By centralizing your forecasting data (like in the Cogsy platform), you put all your inventory data (historical and real-time) in one place. This way, you can confidently make informed and timely decisions.
Cogsy, for example, then uses this data to build demand forecasts using the bottom-up method. This provides the most accurate demand projections by determining the brand's baseline inventory needs.
Then, the tool cautiously layers on a few key growth assumptions to reach your revenue goal without accumulating waste or stocking out.
Smarter safety stock planning
Investing in safety stock makes sense. This extra on-hand inventory can cushion against unexpected demand surges and help you avoid stockouts.
But as I mentioned earlier: Order too much safety stock, and you risk hefty holding costs and dead stock. Order too little, and you'll likely go out of stock. That's where smarter safety stock planning comes in.
To determine how much safety stock you'll need, use the following formula:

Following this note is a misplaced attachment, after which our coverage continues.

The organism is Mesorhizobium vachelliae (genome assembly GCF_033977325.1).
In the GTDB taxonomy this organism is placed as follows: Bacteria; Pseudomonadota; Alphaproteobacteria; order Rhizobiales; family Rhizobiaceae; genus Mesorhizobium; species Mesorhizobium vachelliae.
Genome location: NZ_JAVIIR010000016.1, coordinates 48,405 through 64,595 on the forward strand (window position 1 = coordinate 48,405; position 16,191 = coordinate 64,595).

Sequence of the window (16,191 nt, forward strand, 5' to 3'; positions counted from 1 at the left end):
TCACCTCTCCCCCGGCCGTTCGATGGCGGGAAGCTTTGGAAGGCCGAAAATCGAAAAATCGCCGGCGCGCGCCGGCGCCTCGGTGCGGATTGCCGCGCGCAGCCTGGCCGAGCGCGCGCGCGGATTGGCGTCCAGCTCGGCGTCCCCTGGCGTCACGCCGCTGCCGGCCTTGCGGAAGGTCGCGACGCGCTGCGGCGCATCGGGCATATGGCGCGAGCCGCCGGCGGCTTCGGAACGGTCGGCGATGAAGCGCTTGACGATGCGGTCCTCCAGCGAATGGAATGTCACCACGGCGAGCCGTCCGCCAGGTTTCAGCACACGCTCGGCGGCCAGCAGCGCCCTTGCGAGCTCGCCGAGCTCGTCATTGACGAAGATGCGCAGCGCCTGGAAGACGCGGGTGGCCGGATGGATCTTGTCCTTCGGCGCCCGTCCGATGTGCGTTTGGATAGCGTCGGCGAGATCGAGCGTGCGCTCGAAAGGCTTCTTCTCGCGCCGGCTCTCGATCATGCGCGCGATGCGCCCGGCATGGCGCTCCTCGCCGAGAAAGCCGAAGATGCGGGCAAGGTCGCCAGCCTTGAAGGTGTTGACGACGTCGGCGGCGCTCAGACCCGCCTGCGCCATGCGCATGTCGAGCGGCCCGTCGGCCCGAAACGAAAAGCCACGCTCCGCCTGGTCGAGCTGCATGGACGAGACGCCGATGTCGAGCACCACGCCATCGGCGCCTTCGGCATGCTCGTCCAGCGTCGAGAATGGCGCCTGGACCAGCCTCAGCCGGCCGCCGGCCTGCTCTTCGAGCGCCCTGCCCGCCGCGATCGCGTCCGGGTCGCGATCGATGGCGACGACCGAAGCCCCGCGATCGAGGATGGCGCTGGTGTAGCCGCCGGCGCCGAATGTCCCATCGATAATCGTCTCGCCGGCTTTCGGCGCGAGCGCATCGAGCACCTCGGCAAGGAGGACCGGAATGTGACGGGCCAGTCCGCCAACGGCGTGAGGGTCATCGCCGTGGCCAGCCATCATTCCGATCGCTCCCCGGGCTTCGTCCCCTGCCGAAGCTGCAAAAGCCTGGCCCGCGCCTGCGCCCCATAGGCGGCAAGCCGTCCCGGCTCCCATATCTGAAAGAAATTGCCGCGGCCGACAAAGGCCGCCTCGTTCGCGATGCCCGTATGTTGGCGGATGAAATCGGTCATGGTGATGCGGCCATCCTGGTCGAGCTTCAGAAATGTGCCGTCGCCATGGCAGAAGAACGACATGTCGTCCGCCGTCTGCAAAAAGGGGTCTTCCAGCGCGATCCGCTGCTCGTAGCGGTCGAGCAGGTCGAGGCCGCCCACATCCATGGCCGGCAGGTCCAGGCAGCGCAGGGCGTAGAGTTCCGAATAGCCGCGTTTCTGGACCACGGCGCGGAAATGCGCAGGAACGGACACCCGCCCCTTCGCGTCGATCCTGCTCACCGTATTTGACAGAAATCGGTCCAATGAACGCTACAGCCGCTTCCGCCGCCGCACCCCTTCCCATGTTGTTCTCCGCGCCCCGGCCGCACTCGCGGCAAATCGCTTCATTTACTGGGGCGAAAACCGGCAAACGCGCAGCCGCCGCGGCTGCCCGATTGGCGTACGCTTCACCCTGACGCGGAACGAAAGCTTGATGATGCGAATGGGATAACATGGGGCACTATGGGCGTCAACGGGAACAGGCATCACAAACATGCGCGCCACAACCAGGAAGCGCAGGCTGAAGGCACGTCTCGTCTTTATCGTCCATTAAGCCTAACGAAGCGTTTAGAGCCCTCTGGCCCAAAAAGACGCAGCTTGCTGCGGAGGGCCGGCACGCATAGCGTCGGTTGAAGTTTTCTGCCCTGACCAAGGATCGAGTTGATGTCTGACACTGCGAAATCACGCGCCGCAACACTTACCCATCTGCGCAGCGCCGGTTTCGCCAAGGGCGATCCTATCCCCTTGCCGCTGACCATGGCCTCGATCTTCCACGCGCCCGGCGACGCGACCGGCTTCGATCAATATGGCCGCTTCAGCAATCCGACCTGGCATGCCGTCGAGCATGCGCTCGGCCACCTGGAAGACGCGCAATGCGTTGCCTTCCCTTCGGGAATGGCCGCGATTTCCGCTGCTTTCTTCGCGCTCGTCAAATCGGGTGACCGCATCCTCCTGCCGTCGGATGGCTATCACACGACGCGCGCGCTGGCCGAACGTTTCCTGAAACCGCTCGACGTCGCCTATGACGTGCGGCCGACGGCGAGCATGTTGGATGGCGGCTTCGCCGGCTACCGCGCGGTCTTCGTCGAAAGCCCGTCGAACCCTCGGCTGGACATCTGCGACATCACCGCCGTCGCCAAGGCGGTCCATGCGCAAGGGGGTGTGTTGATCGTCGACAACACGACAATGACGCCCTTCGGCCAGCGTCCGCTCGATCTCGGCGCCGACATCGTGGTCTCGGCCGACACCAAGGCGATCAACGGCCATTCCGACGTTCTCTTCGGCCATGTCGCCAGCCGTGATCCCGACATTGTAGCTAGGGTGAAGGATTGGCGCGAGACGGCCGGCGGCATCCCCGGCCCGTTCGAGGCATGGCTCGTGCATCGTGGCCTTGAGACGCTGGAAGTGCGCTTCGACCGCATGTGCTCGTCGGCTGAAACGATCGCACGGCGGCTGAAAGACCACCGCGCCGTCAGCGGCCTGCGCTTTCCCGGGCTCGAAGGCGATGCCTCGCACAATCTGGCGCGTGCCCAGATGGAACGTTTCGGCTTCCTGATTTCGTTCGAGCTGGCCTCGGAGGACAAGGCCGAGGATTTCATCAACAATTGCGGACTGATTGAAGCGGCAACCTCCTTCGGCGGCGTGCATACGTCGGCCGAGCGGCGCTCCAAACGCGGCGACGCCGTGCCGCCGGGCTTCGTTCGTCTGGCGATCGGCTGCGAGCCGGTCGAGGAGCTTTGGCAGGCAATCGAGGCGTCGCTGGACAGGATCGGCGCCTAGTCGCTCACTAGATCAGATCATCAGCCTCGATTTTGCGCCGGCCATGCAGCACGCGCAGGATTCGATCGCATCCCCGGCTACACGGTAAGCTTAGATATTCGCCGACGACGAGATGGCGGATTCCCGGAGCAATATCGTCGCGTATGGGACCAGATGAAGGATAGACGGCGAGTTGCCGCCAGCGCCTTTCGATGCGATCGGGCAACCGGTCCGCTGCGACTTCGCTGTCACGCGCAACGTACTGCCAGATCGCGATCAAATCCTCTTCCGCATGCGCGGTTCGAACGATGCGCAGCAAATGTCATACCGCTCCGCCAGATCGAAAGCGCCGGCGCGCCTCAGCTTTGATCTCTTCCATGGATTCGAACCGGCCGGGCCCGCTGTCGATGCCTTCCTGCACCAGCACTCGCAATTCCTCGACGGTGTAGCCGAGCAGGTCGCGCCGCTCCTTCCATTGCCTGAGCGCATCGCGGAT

safety stock = (max daily sales * max lead time in days) - (avg daily sales * avg lead time in days)
You'll need to re-run this formula for each SKU every time you reorder inventory. Or, you can have Cogsy do this for you.
With Cogsy's replenish alert feature, you get an email notification whenever your stock levels run low. This is your friendly reminder that it's time to stock back up.
Plus, when you get this alert, Cogsy will also have an optimized purchase order waiting for you, ready to go. This drafted PO includes all the inventory you need to restore optimal inventory levels (including any safety stock). And all you have to do is check this PO and hit "Submit."
Diversified supplier pool
You'll probably work exclusively with your usual suppliers. But what if your demand wildly increases and your supplier can't quickly scale to meet the new inventory needs? It never hurts to vet a few backup suppliers (just in case).
That way, when things go wrong (like your order lead times double), you can call around and see if one of those other vendors can meet your inventory needs.
But what if it's not your supplier that can't keep up with this new demand but your cash flow? After all, 60-day payment terms can be a huge barrier to ordering enough inventory if you don't have the capital available.